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Thursday, May 19, 2022

A doctor explains: What is ‘long COVID syndrome’?

Patients with 'long COVID syndrome' are not just those who have had lengthy stays in the intensive care unit, but also those who have had mild symptoms and may or may not have needed hospitalisation, says a doctor

By: Lifestyle Desk | New Delhi |
April 29, 2021 5:30:04 pm
Goa doctors, violence against doctors, Goa news, Goa covid cases, Goa doctors association, Indian expressGARD cited incidents in which relatives of a patient abused doctors after the patient’s death at the SGDH on April 18. (Express photo/Representational)

The COVID-19 infection is once again wreaking havoc in the country, with cases surging every day and things looking grim at the moment. Amid all this, doctors have started to highlight something called the ‘long COVID syndrome’, which is said to have a debilitating impact on patients’ lives.

According to Dr Farah Ingale, Director-Internal Medicine, Hiranandani Hospital, Vashi – A Fortis Network Hospital, while there is “no textbook definition of ‘long COVID’, patients who experience post-COVID symptoms lasting over six months are known to be suffering from this condition”.

“These patients are not just those who have had lengthy stays in the intensive care unit, but also those who have had mild symptoms and may or may not have needed hospitalisation,” says the doctor.

Common symptoms of ‘long COVID’:

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Symptoms include fatigue, breathlessness on least amount of exertion, persistent cough, muscular and joint pain, drop/inaccuracy in hearing and sight, persistent loss of smell and taste.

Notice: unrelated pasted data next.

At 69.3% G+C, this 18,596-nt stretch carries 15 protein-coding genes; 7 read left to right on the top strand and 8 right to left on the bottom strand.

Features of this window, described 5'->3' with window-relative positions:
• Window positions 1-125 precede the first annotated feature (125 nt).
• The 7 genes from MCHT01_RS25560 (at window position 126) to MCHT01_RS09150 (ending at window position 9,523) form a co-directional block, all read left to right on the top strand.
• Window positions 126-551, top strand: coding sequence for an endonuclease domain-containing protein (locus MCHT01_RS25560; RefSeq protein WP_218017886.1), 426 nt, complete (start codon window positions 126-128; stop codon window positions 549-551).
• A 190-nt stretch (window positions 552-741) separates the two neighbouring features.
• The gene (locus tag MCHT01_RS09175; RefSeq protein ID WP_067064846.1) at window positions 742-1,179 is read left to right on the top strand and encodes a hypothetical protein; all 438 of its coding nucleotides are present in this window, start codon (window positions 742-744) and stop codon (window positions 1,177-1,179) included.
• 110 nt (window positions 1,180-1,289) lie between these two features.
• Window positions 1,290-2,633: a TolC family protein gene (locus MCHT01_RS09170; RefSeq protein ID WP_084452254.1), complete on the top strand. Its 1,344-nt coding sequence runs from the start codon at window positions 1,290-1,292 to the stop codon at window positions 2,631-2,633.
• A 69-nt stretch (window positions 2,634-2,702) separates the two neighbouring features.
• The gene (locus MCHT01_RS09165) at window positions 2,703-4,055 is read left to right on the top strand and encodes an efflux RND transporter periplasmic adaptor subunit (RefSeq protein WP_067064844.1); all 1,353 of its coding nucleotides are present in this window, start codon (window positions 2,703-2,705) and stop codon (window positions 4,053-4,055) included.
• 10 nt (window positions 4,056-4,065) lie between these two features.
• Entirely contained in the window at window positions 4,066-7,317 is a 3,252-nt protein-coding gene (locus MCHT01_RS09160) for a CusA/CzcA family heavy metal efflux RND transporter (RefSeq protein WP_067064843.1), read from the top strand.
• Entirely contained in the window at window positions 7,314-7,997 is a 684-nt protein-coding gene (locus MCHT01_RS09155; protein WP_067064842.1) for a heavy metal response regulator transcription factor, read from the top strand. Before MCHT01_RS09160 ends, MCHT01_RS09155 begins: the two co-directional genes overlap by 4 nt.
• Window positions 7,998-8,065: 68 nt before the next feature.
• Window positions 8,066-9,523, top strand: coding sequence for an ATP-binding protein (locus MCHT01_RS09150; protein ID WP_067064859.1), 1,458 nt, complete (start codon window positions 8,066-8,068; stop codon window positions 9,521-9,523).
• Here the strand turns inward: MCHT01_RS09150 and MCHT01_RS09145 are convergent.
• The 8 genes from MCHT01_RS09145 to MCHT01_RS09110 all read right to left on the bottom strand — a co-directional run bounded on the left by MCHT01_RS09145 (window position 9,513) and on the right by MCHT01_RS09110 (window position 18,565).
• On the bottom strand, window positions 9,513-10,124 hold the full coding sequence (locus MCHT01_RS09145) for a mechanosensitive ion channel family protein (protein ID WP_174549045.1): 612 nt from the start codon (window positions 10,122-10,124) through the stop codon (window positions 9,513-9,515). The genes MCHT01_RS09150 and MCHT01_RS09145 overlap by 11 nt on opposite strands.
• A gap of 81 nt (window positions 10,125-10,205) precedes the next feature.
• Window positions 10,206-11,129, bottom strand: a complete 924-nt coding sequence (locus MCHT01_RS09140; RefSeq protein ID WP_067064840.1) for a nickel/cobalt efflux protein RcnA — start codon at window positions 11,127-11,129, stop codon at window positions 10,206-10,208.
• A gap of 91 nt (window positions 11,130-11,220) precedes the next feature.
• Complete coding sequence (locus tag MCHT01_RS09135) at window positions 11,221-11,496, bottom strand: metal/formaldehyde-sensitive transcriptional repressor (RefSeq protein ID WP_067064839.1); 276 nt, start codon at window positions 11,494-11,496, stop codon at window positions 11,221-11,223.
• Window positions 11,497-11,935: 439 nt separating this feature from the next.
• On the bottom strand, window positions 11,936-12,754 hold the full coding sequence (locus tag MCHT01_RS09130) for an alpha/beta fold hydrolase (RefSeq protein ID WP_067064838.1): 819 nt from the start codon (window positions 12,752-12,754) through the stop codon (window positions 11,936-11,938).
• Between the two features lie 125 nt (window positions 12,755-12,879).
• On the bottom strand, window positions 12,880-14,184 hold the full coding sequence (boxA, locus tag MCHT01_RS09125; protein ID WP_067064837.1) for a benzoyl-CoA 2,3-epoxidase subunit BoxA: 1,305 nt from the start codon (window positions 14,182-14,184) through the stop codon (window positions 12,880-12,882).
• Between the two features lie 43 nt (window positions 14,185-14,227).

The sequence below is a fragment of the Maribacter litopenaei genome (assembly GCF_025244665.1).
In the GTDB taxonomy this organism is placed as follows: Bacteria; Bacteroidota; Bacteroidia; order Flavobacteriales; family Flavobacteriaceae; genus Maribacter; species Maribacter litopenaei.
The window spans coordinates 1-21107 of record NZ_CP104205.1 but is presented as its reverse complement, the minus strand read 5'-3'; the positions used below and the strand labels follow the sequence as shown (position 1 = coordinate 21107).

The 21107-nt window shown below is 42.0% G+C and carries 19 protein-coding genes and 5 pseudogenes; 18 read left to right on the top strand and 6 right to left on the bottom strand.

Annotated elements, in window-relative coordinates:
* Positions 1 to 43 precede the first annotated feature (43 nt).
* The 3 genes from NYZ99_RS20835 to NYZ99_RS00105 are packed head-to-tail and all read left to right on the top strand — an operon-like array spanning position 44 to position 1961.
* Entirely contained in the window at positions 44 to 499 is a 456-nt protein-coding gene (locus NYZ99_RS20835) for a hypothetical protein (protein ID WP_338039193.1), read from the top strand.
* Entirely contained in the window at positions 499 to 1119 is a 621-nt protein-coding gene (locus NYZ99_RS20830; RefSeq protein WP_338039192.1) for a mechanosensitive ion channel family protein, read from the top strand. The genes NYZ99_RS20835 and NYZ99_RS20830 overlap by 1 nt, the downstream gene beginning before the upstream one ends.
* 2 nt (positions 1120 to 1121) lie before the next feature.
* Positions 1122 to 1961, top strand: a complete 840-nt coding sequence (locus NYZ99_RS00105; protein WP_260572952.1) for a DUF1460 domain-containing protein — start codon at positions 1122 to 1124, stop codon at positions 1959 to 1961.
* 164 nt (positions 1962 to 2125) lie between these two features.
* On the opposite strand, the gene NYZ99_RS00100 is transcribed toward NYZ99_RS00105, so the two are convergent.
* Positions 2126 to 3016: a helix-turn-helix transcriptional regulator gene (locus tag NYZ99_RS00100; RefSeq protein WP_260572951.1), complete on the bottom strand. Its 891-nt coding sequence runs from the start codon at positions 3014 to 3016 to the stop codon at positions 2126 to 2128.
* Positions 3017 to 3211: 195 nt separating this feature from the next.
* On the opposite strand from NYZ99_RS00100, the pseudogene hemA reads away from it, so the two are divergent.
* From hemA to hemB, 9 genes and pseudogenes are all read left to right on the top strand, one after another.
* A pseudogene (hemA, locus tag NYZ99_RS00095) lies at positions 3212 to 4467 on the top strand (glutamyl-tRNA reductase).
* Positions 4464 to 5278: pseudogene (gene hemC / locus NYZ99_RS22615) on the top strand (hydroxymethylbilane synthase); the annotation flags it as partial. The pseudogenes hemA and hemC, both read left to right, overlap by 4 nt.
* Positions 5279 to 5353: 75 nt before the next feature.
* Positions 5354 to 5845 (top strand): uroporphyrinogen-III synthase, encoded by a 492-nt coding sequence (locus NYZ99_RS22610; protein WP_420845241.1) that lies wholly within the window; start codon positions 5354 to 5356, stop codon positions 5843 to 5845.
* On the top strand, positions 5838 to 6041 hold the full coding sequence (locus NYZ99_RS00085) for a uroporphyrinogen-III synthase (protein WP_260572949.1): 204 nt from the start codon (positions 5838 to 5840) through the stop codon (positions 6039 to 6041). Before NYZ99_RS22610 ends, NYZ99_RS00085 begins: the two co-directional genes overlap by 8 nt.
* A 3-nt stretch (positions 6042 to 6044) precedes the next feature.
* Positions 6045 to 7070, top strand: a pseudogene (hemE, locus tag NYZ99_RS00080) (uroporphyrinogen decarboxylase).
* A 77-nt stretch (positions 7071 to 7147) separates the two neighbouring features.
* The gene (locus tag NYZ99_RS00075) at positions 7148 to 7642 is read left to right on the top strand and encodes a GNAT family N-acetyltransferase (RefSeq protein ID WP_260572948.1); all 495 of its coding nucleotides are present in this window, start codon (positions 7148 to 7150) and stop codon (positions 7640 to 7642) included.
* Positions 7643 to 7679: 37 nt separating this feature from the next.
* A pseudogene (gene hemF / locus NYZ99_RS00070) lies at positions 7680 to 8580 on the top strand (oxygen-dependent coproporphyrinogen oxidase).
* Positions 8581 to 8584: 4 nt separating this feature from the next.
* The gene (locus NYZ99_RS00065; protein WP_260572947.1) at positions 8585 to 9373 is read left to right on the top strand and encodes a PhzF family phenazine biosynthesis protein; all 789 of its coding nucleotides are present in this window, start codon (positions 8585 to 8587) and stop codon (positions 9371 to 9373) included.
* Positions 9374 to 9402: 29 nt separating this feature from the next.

“Many patients are also noted to have mental health problems, including anxiety and depression,” notes the doctor.

Dr Ingale states the National Health Service has put together a guide to help patients who’ve recovered from COVID-19 understand and brace for post-COVID complications.

1. Pace: Take your own time to get back to normal life after making recovery. Do not force your body or yourself to get back to normal work schedules immediately.  While you plan your daily chores, also factor in small breaks – rest between two tasks.

2. Plan: Spread our chores across the week. You could also look at re-arranging your home in a way that your everyday use items are close and easily accessible.

3. Prioritise: Split your to-do list into chores you can do yourself and those you need help with, which means running outdoor errands or caring for a pet, or kids and elderly family members, etc. It would be ideal to delegate your outdoor work to another family member, if possible.

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📣 The above article is for information purposes only and is not intended to be a substitute for professional medical advice. Always seek the guidance of your doctor or other qualified health professional for any questions you may have regarding your health or a medical condition.

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